I studied in Hong Kong at the Chinese University of Hong Kong. The university is located in the North of Hong Kong. Studying in Hong Kong was a very different experience to the UK. It allowed me to take classes with an Asian perspective; this forced me to draw parallels to the EU and UK centric syllabus we are taught in Bristol. It gave me a chance to explore Economics from a global perspective. The hard-working attitude I had met with from students in Hong Kong remains to be matched. All students had clear goals and drive to allow them to achieve academic success. It was inspiring to be surrounded by such motivated students. During the week, I had lectures and tutorials in a similar format to those in Bristol with around 3-4 contact hours per module per week. I was taking 4 modules per semester in Hong Kong. During my time as an exchange student, I was able to take modules I would never have had the chance to take studying in Bristol. For example, I studied a module called “The Culture of Hong Kong”. This module opened my awareness to the norms in Hong Kong and the reasons behind their interesting culture. Through this module, I was also able to meet a large number of other exchange students which provided another layer of learning as I appreciated cultures from their home countries. The module allowed for thought-provoking conversations as all students were given the chance to share norms and cultural traditions from our own home countries and how it differed to that of Hong Kong.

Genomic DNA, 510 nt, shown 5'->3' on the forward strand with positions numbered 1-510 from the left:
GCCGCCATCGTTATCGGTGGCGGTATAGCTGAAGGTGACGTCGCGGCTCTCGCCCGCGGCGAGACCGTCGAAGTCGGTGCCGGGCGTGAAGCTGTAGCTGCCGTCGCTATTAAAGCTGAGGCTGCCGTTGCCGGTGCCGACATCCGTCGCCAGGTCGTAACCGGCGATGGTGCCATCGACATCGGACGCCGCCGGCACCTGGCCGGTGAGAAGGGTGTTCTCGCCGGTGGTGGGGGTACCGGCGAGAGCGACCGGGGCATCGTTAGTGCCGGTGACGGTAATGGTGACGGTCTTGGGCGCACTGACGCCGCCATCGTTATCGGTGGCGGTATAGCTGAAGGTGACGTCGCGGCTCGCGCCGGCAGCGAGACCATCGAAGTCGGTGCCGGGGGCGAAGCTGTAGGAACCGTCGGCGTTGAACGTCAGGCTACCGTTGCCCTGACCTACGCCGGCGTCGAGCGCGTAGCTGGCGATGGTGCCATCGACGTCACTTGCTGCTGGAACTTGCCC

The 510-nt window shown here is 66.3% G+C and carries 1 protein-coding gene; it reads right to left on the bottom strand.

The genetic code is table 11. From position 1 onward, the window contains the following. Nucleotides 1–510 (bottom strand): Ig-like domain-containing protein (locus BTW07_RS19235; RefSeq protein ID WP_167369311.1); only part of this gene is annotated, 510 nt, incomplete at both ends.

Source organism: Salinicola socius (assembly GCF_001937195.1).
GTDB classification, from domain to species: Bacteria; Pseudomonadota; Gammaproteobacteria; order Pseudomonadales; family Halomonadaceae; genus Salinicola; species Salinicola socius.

Another module which truly inspired me was “The Anatomy of an Entrepreneur”, this module allowed me to meet entrepreneurs from local businesses, understanding their motivations for starting a business, any struggles they experienced along the way and where their business is now. This module gave me the chance to attend the Elevator Pitch in Hong Kong; an event which attracts the brightest and most successful businesses in the area. It was a great opportunity to network with such inspiring individuals and learn about their careers.